Being a little nervous about using power tools on my trusty little Cessna 150 windows, I decided to take my neighbor's offer to practice on his motorcycle windscreen, which was severely gouged and damaged. Beginning with 1200-grit paper and working through all the prescribed steps, I managed (with beginner's luck) to put a big smile on my neighbor's face. As far as he was concerned, I had traded in his old windscreen for a brand new one. And he regretted giving away another windshield he believed was worthless and loaded with scratches.

With my new confidence and experience gained from the motorcycle, I began work on my Cessna 150. For window hazing problems, the directions say to begin with 1500 or 2400 Micro-Mesh disc. Wanting to be conservative, I started with 2400.

Using a pneumatic sander, I worked away on the rear left window, being careful to use enough water to prevent scratching and a pattern to remove plastic evenly. The water spray I used gradually turned to a milky-white substance. At first I thought I was removing 27 years of surface-contamination build-up. Each time I stopped and wiped away the white stuff, more always appeared as I worked on.

Eventually, the window surface became translucent, convincing me that the white stuff was actually released acrylic, made opaque from all the sanding. The whole process of using 2400-grit paper took me less than five minutes, including clean-up of the window for the following step.

Next the directions called for a 3600 Micro-Mesh disc, which I used until I could see symmetry throughout the plastic using a bright light from an angle. Once I was satisfied that this process removed all the 2400 scratches, I cleaned the window again. No more than five minutes here too. Use of the Tuf-Buf polishing pad was next. Using a helping of Micro-Gloss for several minutes magically began to transform the window from a dull appearance to one of approaching optical clarity.

Micro Gloss is a one-micron, water-based compound specially designed for removing fine scratches, haze and swirl marks created by improper cleaning methods. It's a cleaner too, and can be applied by hand or power tools. The compound is even approved for F-16 aircraft canopies.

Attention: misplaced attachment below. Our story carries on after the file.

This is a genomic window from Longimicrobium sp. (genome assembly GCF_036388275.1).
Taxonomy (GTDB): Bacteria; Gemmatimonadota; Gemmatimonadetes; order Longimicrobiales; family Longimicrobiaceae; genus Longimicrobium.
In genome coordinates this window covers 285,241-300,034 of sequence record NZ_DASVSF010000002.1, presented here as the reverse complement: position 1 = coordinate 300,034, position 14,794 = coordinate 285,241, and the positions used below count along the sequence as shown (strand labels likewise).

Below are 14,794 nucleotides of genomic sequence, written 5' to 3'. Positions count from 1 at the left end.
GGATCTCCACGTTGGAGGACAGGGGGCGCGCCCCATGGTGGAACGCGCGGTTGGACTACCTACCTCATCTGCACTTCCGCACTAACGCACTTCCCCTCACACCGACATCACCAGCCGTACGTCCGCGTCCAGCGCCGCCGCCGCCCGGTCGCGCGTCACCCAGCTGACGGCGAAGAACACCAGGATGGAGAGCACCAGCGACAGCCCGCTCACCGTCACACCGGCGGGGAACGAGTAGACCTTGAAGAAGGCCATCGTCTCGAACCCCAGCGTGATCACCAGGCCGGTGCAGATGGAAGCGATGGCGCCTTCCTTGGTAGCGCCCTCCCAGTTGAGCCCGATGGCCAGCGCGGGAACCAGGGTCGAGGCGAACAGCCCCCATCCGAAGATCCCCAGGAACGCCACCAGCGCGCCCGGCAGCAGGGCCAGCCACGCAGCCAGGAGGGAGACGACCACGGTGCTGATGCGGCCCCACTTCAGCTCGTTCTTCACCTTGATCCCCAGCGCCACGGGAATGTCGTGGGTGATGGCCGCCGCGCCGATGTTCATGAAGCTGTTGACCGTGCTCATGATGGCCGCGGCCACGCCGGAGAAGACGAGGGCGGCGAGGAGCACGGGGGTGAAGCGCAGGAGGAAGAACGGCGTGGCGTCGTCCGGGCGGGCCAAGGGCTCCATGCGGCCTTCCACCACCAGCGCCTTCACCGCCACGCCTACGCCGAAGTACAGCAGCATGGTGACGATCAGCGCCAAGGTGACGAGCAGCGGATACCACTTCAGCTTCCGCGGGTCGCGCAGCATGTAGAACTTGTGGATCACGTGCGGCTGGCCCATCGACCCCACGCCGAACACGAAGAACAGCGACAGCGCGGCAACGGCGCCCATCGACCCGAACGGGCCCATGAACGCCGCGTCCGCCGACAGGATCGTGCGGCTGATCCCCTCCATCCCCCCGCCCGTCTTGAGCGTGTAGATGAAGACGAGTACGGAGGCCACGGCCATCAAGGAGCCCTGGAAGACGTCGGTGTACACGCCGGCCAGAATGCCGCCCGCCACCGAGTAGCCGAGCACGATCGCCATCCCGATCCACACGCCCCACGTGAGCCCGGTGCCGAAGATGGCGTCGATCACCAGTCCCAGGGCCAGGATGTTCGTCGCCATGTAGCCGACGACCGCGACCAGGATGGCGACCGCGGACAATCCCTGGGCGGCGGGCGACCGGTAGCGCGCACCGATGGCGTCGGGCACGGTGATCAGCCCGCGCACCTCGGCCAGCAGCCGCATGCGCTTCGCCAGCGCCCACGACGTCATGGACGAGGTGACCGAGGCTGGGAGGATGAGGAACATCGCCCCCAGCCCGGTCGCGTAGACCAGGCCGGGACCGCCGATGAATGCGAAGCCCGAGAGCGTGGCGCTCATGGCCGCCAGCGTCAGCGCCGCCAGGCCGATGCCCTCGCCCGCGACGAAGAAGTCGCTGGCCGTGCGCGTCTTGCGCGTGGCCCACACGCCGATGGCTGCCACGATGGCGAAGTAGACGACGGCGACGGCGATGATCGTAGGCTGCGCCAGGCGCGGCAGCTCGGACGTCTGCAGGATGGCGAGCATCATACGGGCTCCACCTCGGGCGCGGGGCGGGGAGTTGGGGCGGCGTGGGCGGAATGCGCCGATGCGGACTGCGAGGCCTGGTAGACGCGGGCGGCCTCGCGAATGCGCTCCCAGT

The last step involved more Micro-Gloss, only this time using a white foam sponge pad instead. Even more optical clarity was achieved.

To clean the pads between applications, I got rid of the water the same way dogs do. I spun the lambs-wool disc at a high rpm rate until it was bone dry. Be careful to avoid what happened to me. Don't run the pneumatic tool at full tilt to shed all the water. My pad came apart and launched into the air with the lambs wool still on it. Good old RTV (room-temperature volcanizing rubber) solved the repair problem, but I had to quit early so the mend could dry over night. The next day the pad was stronger and better than new.

Being a perfectionist, I wasn't exactly satisfied with the clarity of my rear window. It was certainly in better shape than before I started, but there are many airplanes at this airpark with much clearer windows. Wanting something approaching the same thing, I repeated all the steps again.

Still, in the end I made no improvement. Things were still the same. I even tried a third time using elbow grease alone (i.e., no power tools), but still I had no better luck. Now what?


At this stage I was discouraged and disappointed by the thought of my acrylic being too far gone for restoration purposes. I began to resign myself to the fact that I'd have to eventually replace all my windows. Until, that is, I finally was able to speak to someone from the 3M company,. I had been playing phone-tag with them for more than a week. Luckily the representative lived only 90 miles down the road from me. Even better, he said he could stop by my hangar on his way to another appointment the following morning.

Dennis Brenna from 3M arrived the next day, complete with enough tools and material to fix the windows of all the F-16s at Luke Airforce Base. All that was needed was to turn on my air compresso